The amazing thing about using a thicker grip is it also fixes pushing movements (pushups, bench press) as much as pulling movements (deadlifts, pull-ups).  With pulling movements the benefit is obvious because gravity will pull the weight out of your hands.  But in pushing movements the weight is resting through the body.  How does a thick grip help then?  It’s mostly due to balanced recruitment and irradiation.  First, balanced recruitment means that when the hand has something to crush it needs to engage both the extensors AND the flexors of the forearm creating and entire unit of contraction.  This creates a cascade of recruitment because the forearm connects to the arm that connects to the scapula that connects to the back.  So because the most distal piece is under tension, then proximal pieces must also contract.  This is essentially what irradiation is.  A distal recruitment of muscle fibers creating increased contracting of surrounding muscles.  Irradiation and balanced contraction can’t happen when the body has something tiny to grab.  The body needs something big enough to squeeze against.  Try this experiment, squeeze the normal grip place of a standard barbell as hard as you can.  Then go the the end of the barbell and squeeze where you put the plates on.  Which were you able to squeeze harder?  Likely the thicker end of the barbell.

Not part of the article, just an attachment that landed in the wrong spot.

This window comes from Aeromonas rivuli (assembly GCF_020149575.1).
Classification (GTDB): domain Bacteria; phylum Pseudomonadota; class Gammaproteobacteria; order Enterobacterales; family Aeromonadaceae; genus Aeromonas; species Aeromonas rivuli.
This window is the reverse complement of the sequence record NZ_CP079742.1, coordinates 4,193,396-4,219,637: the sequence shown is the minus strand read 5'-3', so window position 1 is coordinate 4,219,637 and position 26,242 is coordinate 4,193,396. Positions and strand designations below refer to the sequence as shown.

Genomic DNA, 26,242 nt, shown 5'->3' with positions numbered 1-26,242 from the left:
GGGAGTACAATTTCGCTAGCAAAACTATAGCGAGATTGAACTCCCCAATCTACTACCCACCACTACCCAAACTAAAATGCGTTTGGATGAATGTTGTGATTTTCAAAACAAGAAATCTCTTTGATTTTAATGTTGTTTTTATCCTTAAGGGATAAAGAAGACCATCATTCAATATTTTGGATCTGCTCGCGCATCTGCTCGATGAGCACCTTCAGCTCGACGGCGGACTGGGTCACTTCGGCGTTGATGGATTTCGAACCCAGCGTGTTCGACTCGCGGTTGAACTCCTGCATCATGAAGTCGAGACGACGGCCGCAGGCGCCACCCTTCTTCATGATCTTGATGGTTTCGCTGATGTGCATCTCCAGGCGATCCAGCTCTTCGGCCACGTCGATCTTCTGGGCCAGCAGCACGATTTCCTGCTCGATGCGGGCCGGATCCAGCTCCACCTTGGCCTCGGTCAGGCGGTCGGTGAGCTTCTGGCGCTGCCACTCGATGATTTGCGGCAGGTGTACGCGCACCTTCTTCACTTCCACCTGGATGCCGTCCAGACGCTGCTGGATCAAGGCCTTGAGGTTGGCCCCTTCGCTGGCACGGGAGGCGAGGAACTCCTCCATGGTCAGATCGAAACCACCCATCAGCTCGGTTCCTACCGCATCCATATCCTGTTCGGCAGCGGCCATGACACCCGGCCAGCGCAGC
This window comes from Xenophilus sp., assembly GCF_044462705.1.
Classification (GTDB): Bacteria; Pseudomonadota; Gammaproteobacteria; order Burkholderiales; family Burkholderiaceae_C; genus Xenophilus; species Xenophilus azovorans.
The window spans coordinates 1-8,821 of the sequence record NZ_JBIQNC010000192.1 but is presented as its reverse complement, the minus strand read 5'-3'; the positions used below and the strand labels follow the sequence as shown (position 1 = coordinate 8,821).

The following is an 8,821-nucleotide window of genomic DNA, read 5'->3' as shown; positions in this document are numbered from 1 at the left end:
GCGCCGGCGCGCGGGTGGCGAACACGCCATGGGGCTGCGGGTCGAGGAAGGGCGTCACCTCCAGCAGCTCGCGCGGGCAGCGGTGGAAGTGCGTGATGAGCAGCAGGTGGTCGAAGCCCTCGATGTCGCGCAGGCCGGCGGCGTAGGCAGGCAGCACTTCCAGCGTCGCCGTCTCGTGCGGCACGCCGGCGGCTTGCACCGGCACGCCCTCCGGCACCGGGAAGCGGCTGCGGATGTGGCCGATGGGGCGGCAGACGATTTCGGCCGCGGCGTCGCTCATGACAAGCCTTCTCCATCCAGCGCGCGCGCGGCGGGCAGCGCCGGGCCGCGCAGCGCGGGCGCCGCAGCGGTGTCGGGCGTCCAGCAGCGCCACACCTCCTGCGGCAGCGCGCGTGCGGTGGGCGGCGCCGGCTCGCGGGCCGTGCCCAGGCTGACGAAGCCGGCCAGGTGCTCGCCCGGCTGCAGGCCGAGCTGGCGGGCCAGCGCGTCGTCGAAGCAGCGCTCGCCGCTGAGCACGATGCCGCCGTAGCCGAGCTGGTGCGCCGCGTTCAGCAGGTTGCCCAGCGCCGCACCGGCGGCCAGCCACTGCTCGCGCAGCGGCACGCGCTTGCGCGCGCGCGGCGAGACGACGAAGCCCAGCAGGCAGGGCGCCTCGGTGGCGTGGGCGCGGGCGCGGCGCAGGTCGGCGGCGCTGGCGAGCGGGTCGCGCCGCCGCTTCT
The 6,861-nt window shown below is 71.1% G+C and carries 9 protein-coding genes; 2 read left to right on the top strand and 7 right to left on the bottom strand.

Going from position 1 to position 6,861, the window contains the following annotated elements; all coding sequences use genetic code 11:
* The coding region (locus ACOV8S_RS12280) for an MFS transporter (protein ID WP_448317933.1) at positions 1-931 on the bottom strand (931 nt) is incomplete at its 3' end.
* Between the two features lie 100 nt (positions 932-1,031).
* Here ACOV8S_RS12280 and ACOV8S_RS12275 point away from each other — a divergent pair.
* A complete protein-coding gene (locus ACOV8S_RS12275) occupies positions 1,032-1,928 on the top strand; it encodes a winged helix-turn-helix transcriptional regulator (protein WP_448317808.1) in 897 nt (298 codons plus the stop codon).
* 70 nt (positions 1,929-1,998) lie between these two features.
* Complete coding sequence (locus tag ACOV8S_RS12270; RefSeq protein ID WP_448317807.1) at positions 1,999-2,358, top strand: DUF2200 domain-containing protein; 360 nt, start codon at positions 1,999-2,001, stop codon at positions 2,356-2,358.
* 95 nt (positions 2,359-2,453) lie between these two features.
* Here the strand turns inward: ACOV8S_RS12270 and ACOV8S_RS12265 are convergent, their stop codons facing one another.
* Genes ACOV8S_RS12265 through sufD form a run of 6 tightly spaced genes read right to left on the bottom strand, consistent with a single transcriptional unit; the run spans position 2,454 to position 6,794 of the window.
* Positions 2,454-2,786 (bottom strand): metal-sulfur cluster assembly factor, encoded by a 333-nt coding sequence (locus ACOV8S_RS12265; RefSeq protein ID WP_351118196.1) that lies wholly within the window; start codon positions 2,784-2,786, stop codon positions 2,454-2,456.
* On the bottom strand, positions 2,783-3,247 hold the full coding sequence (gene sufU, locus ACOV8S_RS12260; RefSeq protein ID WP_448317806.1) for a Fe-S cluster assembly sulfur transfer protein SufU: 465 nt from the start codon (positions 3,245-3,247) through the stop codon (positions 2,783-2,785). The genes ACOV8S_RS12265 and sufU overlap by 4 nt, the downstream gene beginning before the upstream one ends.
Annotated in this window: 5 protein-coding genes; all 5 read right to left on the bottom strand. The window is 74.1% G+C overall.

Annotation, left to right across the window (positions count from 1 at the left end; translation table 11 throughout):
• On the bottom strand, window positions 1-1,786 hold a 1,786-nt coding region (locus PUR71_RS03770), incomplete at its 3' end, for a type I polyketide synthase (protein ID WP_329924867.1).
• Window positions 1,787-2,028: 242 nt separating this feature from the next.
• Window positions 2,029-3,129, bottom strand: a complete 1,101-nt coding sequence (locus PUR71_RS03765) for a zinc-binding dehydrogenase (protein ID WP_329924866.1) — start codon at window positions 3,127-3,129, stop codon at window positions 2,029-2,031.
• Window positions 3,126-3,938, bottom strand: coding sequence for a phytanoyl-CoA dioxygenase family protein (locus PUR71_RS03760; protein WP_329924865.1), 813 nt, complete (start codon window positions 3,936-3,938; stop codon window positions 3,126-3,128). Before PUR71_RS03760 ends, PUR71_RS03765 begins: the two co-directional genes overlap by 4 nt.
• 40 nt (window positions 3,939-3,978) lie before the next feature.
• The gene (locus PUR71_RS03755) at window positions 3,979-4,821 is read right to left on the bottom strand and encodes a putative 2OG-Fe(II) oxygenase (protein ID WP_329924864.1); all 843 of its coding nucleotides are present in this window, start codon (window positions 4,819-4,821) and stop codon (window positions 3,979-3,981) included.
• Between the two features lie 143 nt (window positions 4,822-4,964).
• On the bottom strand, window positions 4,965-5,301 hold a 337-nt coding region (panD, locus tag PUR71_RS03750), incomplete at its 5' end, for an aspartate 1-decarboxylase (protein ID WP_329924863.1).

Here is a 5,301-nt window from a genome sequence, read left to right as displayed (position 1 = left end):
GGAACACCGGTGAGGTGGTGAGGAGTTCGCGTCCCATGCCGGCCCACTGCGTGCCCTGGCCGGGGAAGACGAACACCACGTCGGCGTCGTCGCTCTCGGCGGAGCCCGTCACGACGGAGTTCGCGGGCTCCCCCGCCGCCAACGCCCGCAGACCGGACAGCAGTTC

So stop making all of this harder than it needs to be.  Train your grip and everything will be fine.